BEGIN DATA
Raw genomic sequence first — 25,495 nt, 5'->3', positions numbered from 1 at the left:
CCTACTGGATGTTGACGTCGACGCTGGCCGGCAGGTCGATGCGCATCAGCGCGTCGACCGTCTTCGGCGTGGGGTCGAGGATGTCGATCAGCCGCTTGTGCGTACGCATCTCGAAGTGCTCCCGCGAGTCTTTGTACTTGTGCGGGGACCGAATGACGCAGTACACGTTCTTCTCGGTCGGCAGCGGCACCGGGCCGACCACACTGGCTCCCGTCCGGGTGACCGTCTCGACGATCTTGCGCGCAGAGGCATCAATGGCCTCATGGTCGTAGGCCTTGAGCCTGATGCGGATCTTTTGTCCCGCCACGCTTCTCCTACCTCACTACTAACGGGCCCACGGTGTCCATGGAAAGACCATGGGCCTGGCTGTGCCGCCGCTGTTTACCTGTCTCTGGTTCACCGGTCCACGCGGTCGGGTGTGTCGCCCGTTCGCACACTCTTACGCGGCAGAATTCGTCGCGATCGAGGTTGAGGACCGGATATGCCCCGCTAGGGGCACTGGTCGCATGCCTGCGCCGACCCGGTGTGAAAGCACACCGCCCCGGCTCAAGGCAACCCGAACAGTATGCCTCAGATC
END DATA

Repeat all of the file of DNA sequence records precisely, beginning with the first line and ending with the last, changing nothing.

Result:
Raw genomic sequence first — 25,495 nt, 5'->3', positions numbered from 1 at the left:
CCTACTGGATGTTGACGTCGACGCTGGCCGGCAGGTCGATGCGCATCAGCGCGTCGACCGTCTTCGGCGTGGGGTCGAGGATGTCGATCAGCCGCTTGTGCGTACGCATCTCGAAGTGCTCCCGCGAGTCTTTGTACTTGTGCGGGGACCGAATGACGCAGTACACGTTCTTCTCGGTCGGCAGCGGCACCGGGCCGACCACACTGGCTCCCGTCCGGGTGACCGTCTCGACGATCTTGCGCGCAGAGGCATCAATGGCCTCATGGTCGTAGGCCTTGAGCCTGATGCGGATCTTTTGTCCCGCCACGCTTCTCCTACCTCACTACTAACGGGCCCACGGTGTCCATGGAAAGACCATGGGCCTGGCTGTGCCGCCGCTGTTTACCTGTCTCTGGTTCACCGGTCCACGCGGTCGGGTGTGTCGCCCGTTCGCACACTCTTACGCGGCAGAATTCGTCGCGATCGAGGTTGAGGACCGGATATGCCCCGCTAGGGGCACTGGTCGCATGCCTGCGCCGACCCGGTGTGAAAGCACACCGCCCCGGCTCAAGGCAACCCGAACAGTATGCCTCAGATC